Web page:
Some people have expressed wonderment that I wrote a book in two months. In light of this, I have decided it is high time for another dispel the pedestal post. (For more glimpses into just how human I am, check out these posts, please!)
There are seasons in life, peoples. Please remember this. Especially you mommies. Remind yourself every day – every hour, if necessary. Seasons are different times in your life that require different grace in different areas – letting some things go while you focus on other things. Your seasons are determined by priorities.
For mommies of young children, we don’t have much else that fits on our list after feeding, changing diapers, and keeping the children relatively content and clean. (Operative word here: “relatively”).
The past two months were a unique season in my motherhood. I have a 2 year old who I am not yet potty training and who still takes a long afternoon nap. My 10 month old is almost sleeping through the night, as well as taking two large naps a day. He is also not quite crawling yet. My 4 year old is just now old enough to amuse himself happily and safely without requiring constant surveillance. For a few weeks we are enjoying a season of slightly less maintenance on the child-rearing front. I say slightly less because you KNOW there is still a ton of stuff to do even if they all behave like angels and take their naps.
Thus, I had a window of opportunity. I chose to write a book with it. I worked 1-4 hours a day, 6 days a week, and sacrificed any and all ‘free time’ I might have otherwise enjoyed. I did no sewing, crafting, and even fasted from my favorite inspiration blogs. I reviewed the schedule I created for myself when reading Tell Your Time and made sure I kept my online time focused. I read no novels (I’m in withdrawal here, peoples, and now open for suggestions for summer reading!), watched no TV and maybe two movies in the entire two months. That’s how I found the time to write a book.
There were also some other things that I let slip that you may or may not be disposable on your list. I just wanted to share them with you so you could see that I am human, just like you. To remind you that there are seasons in which you may not have all your ducks in a row, and that’s ok, ’cause art is being made, passions are being pursued, relationships are in a high-maintenance, deepening mode, or your just in survival mode – just for a season.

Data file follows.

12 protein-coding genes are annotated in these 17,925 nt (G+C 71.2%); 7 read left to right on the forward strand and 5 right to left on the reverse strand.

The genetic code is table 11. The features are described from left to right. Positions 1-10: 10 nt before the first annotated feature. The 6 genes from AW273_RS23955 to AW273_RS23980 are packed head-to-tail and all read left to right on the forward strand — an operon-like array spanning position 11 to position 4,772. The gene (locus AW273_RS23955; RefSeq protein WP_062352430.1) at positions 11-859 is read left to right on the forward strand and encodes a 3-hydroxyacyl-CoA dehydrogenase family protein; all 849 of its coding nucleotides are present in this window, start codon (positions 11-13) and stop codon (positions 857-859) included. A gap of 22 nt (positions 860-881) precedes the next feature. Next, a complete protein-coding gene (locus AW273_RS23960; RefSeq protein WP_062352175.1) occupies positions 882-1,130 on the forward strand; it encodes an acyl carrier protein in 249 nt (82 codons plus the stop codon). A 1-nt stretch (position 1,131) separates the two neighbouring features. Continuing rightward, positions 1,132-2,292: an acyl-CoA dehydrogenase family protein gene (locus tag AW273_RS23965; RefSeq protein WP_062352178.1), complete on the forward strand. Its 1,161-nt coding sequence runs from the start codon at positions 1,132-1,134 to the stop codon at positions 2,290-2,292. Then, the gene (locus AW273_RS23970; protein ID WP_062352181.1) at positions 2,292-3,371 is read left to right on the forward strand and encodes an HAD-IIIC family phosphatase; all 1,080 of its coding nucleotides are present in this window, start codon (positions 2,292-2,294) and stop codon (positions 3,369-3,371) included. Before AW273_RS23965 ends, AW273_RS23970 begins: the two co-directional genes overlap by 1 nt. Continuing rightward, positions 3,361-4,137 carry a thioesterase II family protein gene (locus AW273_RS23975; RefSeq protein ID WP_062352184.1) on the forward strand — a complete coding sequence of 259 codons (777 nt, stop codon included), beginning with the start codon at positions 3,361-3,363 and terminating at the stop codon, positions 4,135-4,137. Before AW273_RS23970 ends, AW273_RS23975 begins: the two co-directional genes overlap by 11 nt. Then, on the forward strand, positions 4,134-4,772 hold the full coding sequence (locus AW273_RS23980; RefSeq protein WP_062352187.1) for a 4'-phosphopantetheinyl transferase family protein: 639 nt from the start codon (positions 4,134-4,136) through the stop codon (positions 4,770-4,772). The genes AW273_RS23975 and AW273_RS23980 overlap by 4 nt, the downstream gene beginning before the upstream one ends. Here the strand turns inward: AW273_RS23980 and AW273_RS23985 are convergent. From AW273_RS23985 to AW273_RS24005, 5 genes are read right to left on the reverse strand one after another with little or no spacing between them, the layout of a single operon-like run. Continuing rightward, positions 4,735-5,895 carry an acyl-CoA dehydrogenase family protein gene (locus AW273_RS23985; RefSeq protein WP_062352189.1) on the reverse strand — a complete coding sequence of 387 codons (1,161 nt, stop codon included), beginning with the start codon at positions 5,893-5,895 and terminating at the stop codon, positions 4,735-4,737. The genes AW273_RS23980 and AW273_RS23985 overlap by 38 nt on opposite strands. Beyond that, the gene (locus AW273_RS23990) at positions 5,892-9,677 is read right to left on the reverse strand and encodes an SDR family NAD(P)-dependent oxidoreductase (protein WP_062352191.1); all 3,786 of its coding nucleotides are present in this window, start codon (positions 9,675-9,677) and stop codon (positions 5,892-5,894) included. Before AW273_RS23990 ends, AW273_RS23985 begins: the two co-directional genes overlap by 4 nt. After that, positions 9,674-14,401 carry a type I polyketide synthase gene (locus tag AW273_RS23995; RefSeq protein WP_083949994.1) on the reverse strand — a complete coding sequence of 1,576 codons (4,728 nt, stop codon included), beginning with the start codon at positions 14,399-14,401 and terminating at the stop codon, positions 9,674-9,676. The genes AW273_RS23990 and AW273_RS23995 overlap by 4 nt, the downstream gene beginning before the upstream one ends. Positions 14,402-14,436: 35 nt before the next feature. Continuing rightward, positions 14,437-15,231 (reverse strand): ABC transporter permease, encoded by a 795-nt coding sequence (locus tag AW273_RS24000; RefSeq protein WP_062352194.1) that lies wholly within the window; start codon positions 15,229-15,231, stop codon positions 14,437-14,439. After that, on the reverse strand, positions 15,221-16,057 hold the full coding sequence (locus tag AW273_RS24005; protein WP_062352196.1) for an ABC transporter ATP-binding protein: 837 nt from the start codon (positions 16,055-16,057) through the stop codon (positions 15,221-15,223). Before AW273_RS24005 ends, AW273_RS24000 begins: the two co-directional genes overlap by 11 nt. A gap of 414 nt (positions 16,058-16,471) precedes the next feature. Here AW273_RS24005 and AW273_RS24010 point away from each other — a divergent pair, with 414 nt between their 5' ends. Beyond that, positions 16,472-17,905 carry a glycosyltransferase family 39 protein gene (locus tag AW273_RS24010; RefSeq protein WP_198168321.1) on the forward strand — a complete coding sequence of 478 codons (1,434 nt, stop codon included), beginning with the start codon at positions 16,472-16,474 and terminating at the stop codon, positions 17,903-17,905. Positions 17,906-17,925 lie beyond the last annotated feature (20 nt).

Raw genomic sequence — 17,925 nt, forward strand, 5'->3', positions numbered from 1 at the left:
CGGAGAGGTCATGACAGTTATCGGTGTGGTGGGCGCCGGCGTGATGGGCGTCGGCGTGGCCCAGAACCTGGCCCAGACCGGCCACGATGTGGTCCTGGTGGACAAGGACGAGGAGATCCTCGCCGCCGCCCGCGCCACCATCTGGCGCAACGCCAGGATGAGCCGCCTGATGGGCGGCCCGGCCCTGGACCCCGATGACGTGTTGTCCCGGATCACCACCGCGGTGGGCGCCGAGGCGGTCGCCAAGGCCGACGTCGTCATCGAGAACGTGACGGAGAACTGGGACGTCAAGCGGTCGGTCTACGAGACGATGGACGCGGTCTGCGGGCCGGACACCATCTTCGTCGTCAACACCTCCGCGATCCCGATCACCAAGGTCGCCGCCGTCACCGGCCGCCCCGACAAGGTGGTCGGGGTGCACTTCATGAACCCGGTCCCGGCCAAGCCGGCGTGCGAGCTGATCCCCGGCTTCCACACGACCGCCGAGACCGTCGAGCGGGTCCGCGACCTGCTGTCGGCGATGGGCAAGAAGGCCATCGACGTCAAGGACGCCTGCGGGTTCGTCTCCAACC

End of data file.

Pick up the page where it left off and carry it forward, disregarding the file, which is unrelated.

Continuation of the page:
- The paper towel roll ran out in the kitchen sometime last month and I didn’t refill till a week after the book was published (the new rolls are all the way down the hall way in the bathroom, dontchaknow)
- We did not have kefir smoothies with breakfast 4 times a week. More like, once a month. We had our eggs or oatmeal went on with our day.
- I did not make my bed (oh, wait, that’s never been a habit!)
- I did not clean the toilets as frequently as I might have. (gross, I know, but you feel better now, don’t you?)
- I lost my laundry routine and reverted back to using my dryer. The laundry often got worn again before I had a chance to put it away.
- We did not do school. (Jesse is four, and not yet ready for this full-time anyway)
- I did not keep my desk organized and the papers are beginning to spill off and decorate the studio floor.
- gave up (temporarily) on my quest to make my own mozzarella cheese.
- My homemade wipes ran out and, instead of simply making a new batch, I lazily just whetted down a paper towel every time I had to change a diaper. Not really any easier. Just to busy with other things.
Now that the book is published, though, I feel a great desire to take a deep breath and clear some space on the desk, in my schedule, and on the couch so I can sit down and read a book once in a while (after I get caught up on the laundry.) I also want to make a batch of fermented sun tea, try some new recipes, and take my kids to the library.
What do you have the grace to let go of in this season? It’s ok – you can put it down. Embrace, and make the most of the season you’re in. I’m right there with you.